She said he and his mother argued constantly while they lived together, but things improved once he moved into his own apartment in Montreal. Tremblay added that he loved women and surrounded himself with female role models as a teenager.

Tadros said Dolan's relationship with his mother has been an important source of artistic inspiration for him.

"She is a very nice person. It's just that there is a kind of electricity between them, and sometimes there is a short. But I think there is a lot of love," he said.

Through his agent, Dolan declined an interview because of his busy schedule. Genevieve Dolan could not be reached for this story.

After graduating high school, Dolan went to a school where he took some cinema classes. But he soon told his father he wanted to drop out to make "J'ai tue ma mere."

"He said, 'Everything they say, I know it already. They don't teach me anything here.' He said, 'I need to do my movie,"' Tadros recalled.

So at 17, Dolan set out to make his first film, investing money he had saved from acting and doing French dubbing on English movies like the "Harry Potter" series. He played the central role of a tempestuous gay teenager, Hubert Minel, and cast Anne Dorval as his conservative mother.

Dorval would become one of Dolan's favourite actresses and a frequent collaborator, as would Suzanne Clement, who played Hubert's teacher. Clement recalled in an interview earlier this year that Dolan was an "ambitious, intelligent, very hyperactive" young man whose movie was fully crystallized in his script.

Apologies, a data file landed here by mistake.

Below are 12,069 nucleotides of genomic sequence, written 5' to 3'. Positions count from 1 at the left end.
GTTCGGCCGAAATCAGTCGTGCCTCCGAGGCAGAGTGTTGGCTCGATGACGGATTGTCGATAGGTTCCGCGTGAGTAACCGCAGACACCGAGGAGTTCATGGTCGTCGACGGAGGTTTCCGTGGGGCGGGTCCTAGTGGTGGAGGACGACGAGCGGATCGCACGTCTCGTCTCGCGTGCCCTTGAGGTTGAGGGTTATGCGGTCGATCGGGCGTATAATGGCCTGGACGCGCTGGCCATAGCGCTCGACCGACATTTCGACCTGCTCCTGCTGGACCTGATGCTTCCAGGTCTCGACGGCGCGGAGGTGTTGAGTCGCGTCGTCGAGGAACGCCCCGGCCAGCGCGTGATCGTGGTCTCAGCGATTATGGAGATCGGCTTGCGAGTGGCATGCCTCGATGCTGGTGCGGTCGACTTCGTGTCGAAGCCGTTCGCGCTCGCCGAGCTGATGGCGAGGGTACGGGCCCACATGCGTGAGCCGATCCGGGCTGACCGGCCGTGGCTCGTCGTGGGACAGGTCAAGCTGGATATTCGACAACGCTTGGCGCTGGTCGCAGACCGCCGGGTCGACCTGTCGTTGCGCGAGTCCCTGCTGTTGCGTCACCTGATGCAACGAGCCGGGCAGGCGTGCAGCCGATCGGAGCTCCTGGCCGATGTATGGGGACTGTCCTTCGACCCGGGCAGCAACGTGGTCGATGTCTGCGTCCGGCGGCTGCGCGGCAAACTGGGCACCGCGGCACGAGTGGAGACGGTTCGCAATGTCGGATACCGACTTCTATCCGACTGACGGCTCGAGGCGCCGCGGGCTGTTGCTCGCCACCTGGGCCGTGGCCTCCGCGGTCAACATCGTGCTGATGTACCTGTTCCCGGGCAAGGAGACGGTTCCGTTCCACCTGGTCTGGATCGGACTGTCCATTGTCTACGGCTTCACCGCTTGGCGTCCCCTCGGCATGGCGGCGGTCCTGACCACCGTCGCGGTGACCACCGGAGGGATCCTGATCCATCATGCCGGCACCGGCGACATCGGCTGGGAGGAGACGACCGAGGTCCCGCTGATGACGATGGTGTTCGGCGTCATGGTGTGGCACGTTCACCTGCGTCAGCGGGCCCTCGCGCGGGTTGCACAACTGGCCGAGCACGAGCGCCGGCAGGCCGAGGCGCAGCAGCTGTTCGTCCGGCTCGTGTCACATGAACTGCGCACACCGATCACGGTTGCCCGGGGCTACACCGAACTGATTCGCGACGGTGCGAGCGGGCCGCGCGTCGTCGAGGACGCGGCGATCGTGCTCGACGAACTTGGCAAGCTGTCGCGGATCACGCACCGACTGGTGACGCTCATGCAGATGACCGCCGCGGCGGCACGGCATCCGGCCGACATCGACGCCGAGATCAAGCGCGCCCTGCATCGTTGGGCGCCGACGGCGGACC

"J'ai tue ma mere" premiered in the Director's Fortnight program at the 2009 Cannes Film Festival, where it was embraced by critics and audiences. His father said his career exploded at this point: "It was a wheel he could not stop."

Dolan went on to make three films in as many years: "Heartbeats," "Laurence Anyways," and "Tom a la ferme." All premiered at major film festivals and won accolades, but "Mommy" marked his breakout success.

The film stars Dorval as a widowed mother who accepts the help of traumatized neighbour Kyla (Clement) with her uncontrollable son (Antoine-Olivier Pilon). Clement said the mood on set was at once "serious and ludicrous."

"Xavier was thrilled, hopping around, happy, bonding immensely with Antoine-Olivier," she said. "There was something very adolescent about them playing around and it was beautiful to see."

"Mommy" premiered to a 13-minute standing ovation at Cannes. Tadros stood in the audience and wept tears of joy.

"I was totally emotional in this moment," he said. "I said to myself, at last, this movie is going to do something much bigger than the others."